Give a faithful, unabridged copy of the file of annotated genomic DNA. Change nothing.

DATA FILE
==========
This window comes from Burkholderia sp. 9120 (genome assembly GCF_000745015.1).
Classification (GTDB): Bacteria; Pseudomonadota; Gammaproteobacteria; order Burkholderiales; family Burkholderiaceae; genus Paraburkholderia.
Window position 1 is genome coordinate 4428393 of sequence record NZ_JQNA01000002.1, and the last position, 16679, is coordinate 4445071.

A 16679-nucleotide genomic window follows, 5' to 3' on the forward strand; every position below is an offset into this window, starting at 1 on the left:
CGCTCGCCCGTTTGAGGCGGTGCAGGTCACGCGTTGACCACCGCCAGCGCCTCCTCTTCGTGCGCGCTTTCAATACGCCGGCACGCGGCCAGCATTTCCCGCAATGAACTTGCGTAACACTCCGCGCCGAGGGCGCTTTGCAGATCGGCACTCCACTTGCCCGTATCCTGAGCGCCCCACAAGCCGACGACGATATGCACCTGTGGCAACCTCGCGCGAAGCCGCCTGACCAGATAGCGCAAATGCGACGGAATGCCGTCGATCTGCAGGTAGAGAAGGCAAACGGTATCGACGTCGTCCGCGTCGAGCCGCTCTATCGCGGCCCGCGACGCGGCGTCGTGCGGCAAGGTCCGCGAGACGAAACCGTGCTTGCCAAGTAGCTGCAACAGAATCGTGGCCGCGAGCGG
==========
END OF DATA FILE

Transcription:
This window comes from Burkholderia sp. 9120 (genome assembly GCF_000745015.1).
Classification (GTDB): Bacteria; Pseudomonadota; Gammaproteobacteria; order Burkholderiales; family Burkholderiaceae; genus Paraburkholderia.
Window position 1 is genome coordinate 4428393 of sequence record NZ_JQNA01000002.1, and the last position, 16679, is coordinate 4445071.

A 16679-nucleotide genomic window follows, 5' to 3' on the forward strand; every position below is an offset into this window, starting at 1 on the left:
CGCTCGCCCGTTTGAGGCGGTGCAGGTCACGCGTTGACCACCGCCAGCGCCTCCTCTTCGTGCGCGCTTTCAATACGCCGGCACGCGGCCAGCATTTCCCGCAATGAACTTGCGTAACACTCCGCGCCGAGGGCGCTTTGCAGATCGGCACTCCACTTGCCCGTATCCTGAGCGCCCCACAAGCCGACGACGATATGCACCTGTGGCAACCTCGCGCGAAGCCGCCTGACCAGATAGCGCAAATGCGACGGAATGCCGTCGATCTGCAGGTAGAGAAGGCAAACGGTATCGACGTCGTCCGCGTCGAGCCGCTCTATCGCGGCCCGCGACGCGGCGTCGTGCGGCAAGGTCCGCGAGACGAAACCGTGCTTGCCAAGTAGCTGCAACAGAATCGTGGCCGCGAGCGG